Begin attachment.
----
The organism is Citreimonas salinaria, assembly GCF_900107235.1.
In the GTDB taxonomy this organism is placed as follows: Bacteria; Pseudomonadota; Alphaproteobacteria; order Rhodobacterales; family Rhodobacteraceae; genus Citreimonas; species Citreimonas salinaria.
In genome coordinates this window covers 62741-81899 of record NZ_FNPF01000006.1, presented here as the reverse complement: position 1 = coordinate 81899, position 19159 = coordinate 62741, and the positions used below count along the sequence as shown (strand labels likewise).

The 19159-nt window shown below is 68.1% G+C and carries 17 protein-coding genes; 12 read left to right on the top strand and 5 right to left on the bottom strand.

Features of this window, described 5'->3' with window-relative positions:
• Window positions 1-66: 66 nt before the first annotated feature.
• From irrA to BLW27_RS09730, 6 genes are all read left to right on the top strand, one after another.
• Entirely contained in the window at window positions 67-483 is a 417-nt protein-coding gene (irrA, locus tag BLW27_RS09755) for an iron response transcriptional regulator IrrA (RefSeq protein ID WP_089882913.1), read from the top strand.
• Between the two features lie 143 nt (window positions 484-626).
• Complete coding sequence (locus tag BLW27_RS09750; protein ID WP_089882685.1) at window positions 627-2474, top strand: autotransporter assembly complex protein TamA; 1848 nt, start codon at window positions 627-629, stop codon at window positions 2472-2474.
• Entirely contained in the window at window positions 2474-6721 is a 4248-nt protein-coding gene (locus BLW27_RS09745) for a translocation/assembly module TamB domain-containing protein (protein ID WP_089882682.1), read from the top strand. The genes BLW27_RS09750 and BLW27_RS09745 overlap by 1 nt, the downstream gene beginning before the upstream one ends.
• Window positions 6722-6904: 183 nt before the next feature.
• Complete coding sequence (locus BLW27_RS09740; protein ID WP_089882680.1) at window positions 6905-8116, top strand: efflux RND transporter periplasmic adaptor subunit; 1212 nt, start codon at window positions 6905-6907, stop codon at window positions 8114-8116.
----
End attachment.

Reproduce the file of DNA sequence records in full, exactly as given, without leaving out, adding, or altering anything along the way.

The organism is Citreimonas salinaria, assembly GCF_900107235.1.
In the GTDB taxonomy this organism is placed as follows: Bacteria; Pseudomonadota; Alphaproteobacteria; order Rhodobacterales; family Rhodobacteraceae; genus Citreimonas; species Citreimonas salinaria.
In genome coordinates this window covers 62741-81899 of record NZ_FNPF01000006.1, presented here as the reverse complement: position 1 = coordinate 81899, position 19159 = coordinate 62741, and the positions used below count along the sequence as shown (strand labels likewise).

The 19159-nt window shown below is 68.1% G+C and carries 17 protein-coding genes; 12 read left to right on the top strand and 5 right to left on the bottom strand.

Features of this window, described 5'->3' with window-relative positions:
• Window positions 1-66: 66 nt before the first annotated feature.
• From irrA to BLW27_RS09730, 6 genes are all read left to right on the top strand, one after another.
• Entirely contained in the window at window positions 67-483 is a 417-nt protein-coding gene (irrA, locus tag BLW27_RS09755) for an iron response transcriptional regulator IrrA (RefSeq protein ID WP_089882913.1), read from the top strand.
• Between the two features lie 143 nt (window positions 484-626).
• Complete coding sequence (locus tag BLW27_RS09750; protein ID WP_089882685.1) at window positions 627-2474, top strand: autotransporter assembly complex protein TamA; 1848 nt, start codon at window positions 627-629, stop codon at window positions 2472-2474.
• Entirely contained in the window at window positions 2474-6721 is a 4248-nt protein-coding gene (locus BLW27_RS09745) for a translocation/assembly module TamB domain-containing protein (protein ID WP_089882682.1), read from the top strand. The genes BLW27_RS09750 and BLW27_RS09745 overlap by 1 nt, the downstream gene beginning before the upstream one ends.
• Window positions 6722-6904: 183 nt before the next feature.
• Complete coding sequence (locus BLW27_RS09740; protein ID WP_089882680.1) at window positions 6905-8116, top strand: efflux RND transporter periplasmic adaptor subunit; 1212 nt, start codon at window positions 6905-6907, stop codon at window positions 8114-8116.